What to do on a bad day

If, like me, you experience depression from time to time, you will know about bad days. They come and they go. Some are worse than others. On the very bad ones, it may be impossible to speak, even move.

It is not always the case that an accumulation of bad days will build up into a severe depression. But they might.

What is unfortunately true is that, on bad days, we may do things that we later regret. We may hurt ourselves, others or both.We may damage relationships and opportunities. And we may develop destructive habits that are hard to break, especially when the next bad day comes along.

If we are lucky, the good days outnumber the bad ones. On good days, it is easy to pretend that the bad days don’t happen. Or to forget what they are like. And the reverse is true also. On a bad day,  we can believe that we will never feel calm or happy again.

Today is a good day for me. And so I am making myself think about the things I would like to remind myself of when the next bad day comes along.


  • Get up. Do it slowly. But do it
  • Make the bed. It gives a sense of control. And it is nicer if you need to go back
  • Make some, albeit minimal, attempt at personal hygiene. Maybe wash your face gently in warm water with a soft flannel
  • Get dressed in comfy clothes
  • Accept that this is a bad day. Embrace it. Only do what you must.
  • If you can, use mindfulness to notice the bad feelings as they come and then go by
  • If you can, use CBT so as not to engage in the negative thoughts
  • Make a plan to do very little. And then do what is on the plan. Drink tea. Eat toast. Watch comfort TV. If you can’t bear TV, listen to the radio
  • Spend time with the cat. He knows what to do
  • Cancel things that you can cancel for the next couple of days to give yourself some breathing space. This will probably include asking for help, which can be really hard.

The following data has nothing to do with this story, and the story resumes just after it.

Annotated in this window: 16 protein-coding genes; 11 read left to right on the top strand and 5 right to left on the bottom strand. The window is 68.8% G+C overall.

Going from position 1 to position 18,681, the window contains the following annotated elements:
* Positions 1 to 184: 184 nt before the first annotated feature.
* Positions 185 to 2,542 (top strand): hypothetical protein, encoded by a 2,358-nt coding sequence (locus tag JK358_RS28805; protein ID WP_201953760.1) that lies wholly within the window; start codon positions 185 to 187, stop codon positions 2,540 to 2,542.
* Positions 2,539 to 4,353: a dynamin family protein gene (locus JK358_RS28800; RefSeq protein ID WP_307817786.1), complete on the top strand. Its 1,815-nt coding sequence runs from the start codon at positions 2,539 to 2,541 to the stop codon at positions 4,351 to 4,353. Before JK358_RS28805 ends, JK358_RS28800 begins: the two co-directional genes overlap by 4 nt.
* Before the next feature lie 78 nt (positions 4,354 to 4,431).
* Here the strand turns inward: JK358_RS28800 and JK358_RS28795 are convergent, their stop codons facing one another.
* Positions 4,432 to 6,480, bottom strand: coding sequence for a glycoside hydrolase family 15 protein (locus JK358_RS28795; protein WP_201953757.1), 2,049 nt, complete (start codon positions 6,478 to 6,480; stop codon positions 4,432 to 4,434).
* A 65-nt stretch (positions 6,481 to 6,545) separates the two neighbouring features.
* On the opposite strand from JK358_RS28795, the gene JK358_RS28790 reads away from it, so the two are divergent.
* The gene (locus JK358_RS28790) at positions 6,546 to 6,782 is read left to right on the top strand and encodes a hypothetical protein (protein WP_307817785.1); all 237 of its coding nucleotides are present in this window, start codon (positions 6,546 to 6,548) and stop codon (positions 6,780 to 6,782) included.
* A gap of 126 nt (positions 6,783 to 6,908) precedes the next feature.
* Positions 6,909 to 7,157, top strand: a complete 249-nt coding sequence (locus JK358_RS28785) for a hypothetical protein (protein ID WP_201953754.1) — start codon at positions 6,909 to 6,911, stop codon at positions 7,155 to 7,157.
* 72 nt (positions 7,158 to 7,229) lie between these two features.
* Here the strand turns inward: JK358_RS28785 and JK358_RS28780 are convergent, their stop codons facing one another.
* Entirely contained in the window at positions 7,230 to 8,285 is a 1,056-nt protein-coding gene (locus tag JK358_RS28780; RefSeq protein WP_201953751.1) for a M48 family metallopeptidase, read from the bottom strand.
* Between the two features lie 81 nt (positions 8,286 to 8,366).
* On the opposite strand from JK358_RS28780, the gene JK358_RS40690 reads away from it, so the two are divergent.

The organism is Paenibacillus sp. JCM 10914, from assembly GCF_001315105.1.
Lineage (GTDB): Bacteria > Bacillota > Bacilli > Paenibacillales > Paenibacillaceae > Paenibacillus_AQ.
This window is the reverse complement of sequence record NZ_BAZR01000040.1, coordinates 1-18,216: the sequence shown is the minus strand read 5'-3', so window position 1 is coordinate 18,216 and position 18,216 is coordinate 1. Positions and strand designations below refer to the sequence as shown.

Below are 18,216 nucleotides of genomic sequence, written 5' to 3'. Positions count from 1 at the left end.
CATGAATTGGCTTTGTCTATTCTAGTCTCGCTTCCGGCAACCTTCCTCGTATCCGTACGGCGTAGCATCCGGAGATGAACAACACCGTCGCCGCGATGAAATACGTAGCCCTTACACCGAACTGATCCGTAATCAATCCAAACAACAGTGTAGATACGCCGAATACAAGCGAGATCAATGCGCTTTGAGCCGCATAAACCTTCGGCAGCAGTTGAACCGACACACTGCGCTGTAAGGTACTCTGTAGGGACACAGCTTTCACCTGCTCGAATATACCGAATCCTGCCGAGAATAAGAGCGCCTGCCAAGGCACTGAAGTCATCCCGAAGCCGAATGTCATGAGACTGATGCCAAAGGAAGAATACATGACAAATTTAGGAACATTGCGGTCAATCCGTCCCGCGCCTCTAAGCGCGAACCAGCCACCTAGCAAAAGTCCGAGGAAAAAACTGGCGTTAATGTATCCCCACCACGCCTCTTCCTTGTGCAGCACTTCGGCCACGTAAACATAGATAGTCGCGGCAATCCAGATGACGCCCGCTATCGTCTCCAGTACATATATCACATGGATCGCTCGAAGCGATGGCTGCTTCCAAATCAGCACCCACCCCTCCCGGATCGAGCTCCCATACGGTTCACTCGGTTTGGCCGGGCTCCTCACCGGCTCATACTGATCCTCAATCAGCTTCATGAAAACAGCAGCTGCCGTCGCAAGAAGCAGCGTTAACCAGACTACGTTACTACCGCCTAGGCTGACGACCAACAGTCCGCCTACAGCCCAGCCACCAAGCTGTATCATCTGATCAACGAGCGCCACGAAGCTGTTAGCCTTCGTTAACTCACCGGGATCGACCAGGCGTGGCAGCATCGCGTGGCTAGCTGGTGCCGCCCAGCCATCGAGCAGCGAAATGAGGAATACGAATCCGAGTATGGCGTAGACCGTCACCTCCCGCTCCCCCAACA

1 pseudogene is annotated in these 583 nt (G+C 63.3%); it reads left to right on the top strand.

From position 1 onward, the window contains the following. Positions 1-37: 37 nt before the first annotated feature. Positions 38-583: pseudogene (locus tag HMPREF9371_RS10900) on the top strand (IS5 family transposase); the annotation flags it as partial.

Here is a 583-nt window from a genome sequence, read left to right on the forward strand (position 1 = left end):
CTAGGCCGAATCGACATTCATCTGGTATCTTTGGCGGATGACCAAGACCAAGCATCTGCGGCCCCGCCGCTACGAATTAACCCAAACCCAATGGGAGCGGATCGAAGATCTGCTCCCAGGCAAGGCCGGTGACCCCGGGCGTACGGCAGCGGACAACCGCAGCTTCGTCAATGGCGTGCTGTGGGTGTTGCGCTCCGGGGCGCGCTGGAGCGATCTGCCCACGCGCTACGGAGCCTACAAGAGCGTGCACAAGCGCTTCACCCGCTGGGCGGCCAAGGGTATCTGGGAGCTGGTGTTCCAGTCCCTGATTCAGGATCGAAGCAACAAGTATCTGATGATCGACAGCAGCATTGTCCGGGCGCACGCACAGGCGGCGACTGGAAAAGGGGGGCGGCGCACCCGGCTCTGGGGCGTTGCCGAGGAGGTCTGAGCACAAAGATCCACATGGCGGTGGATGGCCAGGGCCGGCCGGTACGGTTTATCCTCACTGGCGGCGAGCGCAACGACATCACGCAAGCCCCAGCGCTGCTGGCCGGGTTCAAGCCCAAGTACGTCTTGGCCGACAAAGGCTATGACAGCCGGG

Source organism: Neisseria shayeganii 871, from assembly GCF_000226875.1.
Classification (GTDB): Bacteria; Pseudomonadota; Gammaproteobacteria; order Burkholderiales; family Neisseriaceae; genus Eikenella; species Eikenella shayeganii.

• Plan to go out for a little walk – if not today, then the next day. Or the one after. You will know when.
  • Tell someone you trust how you are feeling. I know this is the hardest part. But please, do not avoid this.
  • If you haven’t been recently, make an appointment to see the doctor
  • If you are desperate, call Samaritans


  • Don’t tell yourself you are a useless lazy good-for-nothing selfish cow for not being able to do whatever you feel you ought to be doing today
  • Do not make any important decisions (like resigning from your job)
  • Do not stop your medication
  • Do not force yourself to exercise or berate yourself for being unable to exercise
  • Do not work, read anything other than the lightest of fiction or do anything else demanding
  • Do not watch the news
  • Do not read emails
  • Do not use social media
  • Do not write lists of how useless you are
  • Do not worry about the world
  • Do not go outside in your pyjamas. Or if you do, wear a coat

This is only my list. It might help you. But, even better, you might want to write your own.

If you do so, I would love to hear whether you found it useful.

Remember this; we are not alone.

 P.S. A few hours after posting, someone v wise pointed out to me that those with caring responsibilities don’t have the luxury of “duvet days” (they didn’t call them that but I know what they meant.) So I have amended the Do list slightly. 

It is still only my list. I don’t recommend any of it really. But I do recommend that you consider writing your own.


  1. Dear Lisa

    I’ve always liked reading your blogs and tweets, and I thought you might be interested in our project in Moulsecoomb, Brighton, where you can really see the value of a community garden and its many benefits in terms of health and well-being.

    It’s the Moulsecoomb Forest Garden and Wildlife Project , and we work with young people struggling in the classroom and people of all ages & abilities; cooking, gardening and learning together in an outdoor environment. Project manager, Warren Carter has developed the project over 20 years from a derelict allotment site to a well-respected registered charity, now working with 11 local schools and many referral agencies, providing a range of opportunities for people of all abilities.

    You’d be very welcome to see what we do – our work days are Tuesdays and Fridays, and we’d even throw in a tasty home-cooked lunch if you’re hungry!

    I hope this will be of interest

    Kind regards


    Susie Howells

    Chair of Trustees

    Moulsecoomb Forest Garden and Wildlife Project

    m: 07775 671706

    Registered Charity no: 1120073

    Follow us on Twitter @mfgwp


  2. I can’t recall the last time I failed to get up and get dressed but through many of my worst years I had to get two children up, dressed, fed and off to school which I suppose ‘helped’.

    I have done far too many of the items on your list of Don’ts – still do at times.

    Useful lists, thanks.


  3. This is so good. I’d only add, being a dog owner, “take your dog(s) out as far as you feel comfortable and snuggle up with them if that’s what you both enjoy”
    I’m fortunate to have few days like this, but they do happen and all your suggestions work for me.
    Big hugs


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